James Webb telescope spots organic molecules swirling around unborn stars, hinting at origins of Earth-like worlds

This image was taken by MIRI (the Mid-Infrared Instrument) on NASA's James Webb Space Telescope of a region near the protostar known as IRAS 23385.
This image was taken by MIRI (the Mid-Infrared Instrument) on NASA's James Webb Space Telescope of a region near the protostar known as IRAS 23385. (Image credit: NASA, ESA, CSA, Leah Hustak (STScI))

Astronomers using the James Webb Space Telescope (JWST) have spotted complex organic molecules  swirling around two forming stars, hinting at where the building blocks of habitable planets originate.

Complex organic molecules are crucial for life, but their origin in space has been a mystery, according to Will Rocha, an astronomer at Leiden University in the Netherlands who led the team that made the observations. The new research suggests that these complex molecules arise during the sublimation of ice from solids into gas.

"This finding contributes to one of the long-standing questions in astrochemistry," Rocha said in a statement. "What is the origin of complex organic molecules, or COMs, in space? Are they made in the gas phase or in ices? The detection of COMs in ices suggests that solid-phase chemical reactions on the surfaces of cold dust grains can build complex kinds of molecules."

Related: Building blocks of life may have formed on dust in the cold vacuum of space

Rocha and his team used the JWST's Mid-Infrared Instrument to peer into the materials surrounding two protostars: IRAS 2A and IRAS 23385. IRAS 2A was particularly interesting to the team, because it may be very similar to the first stars in the early stages of our own solar system, the researchers said.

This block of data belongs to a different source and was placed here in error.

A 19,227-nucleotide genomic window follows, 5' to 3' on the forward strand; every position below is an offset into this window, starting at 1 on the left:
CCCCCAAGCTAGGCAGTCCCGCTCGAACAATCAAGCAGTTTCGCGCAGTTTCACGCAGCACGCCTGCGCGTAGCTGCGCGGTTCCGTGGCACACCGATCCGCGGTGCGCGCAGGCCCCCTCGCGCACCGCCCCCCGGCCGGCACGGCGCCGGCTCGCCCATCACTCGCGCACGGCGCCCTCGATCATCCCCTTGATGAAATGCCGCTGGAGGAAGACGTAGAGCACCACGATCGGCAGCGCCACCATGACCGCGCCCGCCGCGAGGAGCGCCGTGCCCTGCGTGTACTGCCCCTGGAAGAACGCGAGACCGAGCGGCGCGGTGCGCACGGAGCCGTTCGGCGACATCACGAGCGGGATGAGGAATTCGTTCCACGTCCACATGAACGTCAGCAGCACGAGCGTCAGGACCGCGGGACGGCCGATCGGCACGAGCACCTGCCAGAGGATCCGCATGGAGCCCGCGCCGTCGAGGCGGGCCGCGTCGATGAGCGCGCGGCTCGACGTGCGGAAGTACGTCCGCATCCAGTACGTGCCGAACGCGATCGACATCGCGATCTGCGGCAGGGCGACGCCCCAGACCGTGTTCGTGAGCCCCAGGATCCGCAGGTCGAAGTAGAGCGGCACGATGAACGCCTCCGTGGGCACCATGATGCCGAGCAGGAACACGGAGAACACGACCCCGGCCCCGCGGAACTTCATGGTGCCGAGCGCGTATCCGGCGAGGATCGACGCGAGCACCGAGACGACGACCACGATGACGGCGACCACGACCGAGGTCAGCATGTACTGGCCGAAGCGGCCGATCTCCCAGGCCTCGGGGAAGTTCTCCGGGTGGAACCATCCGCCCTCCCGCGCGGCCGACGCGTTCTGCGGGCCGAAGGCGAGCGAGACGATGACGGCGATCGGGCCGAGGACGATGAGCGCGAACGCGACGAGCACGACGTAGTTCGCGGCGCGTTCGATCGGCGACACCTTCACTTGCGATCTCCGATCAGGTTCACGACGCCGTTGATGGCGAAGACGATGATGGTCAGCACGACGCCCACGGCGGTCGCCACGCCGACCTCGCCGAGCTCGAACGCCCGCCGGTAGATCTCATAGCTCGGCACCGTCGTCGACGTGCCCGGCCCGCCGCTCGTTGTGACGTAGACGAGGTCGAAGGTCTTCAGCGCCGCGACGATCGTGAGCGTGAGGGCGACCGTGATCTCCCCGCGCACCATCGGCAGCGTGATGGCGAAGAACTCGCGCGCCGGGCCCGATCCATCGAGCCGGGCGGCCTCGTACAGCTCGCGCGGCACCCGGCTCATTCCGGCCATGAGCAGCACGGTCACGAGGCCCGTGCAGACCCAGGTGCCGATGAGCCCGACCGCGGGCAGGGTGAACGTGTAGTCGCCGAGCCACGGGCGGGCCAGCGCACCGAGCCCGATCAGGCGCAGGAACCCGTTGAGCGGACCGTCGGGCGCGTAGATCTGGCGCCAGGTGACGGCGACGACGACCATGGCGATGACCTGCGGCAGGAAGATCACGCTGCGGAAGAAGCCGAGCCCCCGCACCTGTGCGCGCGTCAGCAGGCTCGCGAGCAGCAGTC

In the cold dust around these early-stage stars, they found icy compounds containing ethanol, acetic acid, formic acid, methane, formaldehyde and sulfur dioxide.

This graphic shows the spectrum of one of the two protostars, IRAS 2A. It includes the fingerprints of acetaldehyde, ethanol, methylformate, and likely acetic acid, in the solid phase. (Image credit: NASA, ESA, CSA, Leah Hustak (STScI))

Some of the complex organics found in the ice have previously been found in warm gases around forming stars. According to the researchers, whose results will be published in the journal Astronomy & Astrophysics, this finding suggests that the compounds are the result of a solid transitioning directly into a gas without passing through a liquid phase — a process called sublimation.

Finding the complex organic molecules in ices also hints that these molecules may travel around galaxies easier than previously believed. An icy molecule can easily get swept up into a forming comet or asteroid, travel long distances, and then collide with forming planets, possibly delivering the building blocks for life to a place they can take root.

"All of these molecules can become part of comets and asteroids and eventually new planetary systems when the icy material is transported inward to the planet-forming disk as the protostellar system evolves," study co-author Ewine van Dishoeck, also of Leiden University, said in the statement. "We look forward to following this astrochemical trail step-by-step with more Webb data in the coming years."

Stephanie Pappas
Live Science Contributor

Stephanie Pappas is a contributing writer for Live Science, covering topics ranging from geoscience to archaeology to the human brain and behavior. She was previously a senior writer for Live Science but is now a freelancer based in Denver, Colorado, and regularly contributes to Scientific American and The Monitor, the monthly magazine of the American Psychological Association. Stephanie received a bachelor's degree in psychology from the University of South Carolina and a graduate certificate in science communication from the University of California, Santa Cruz.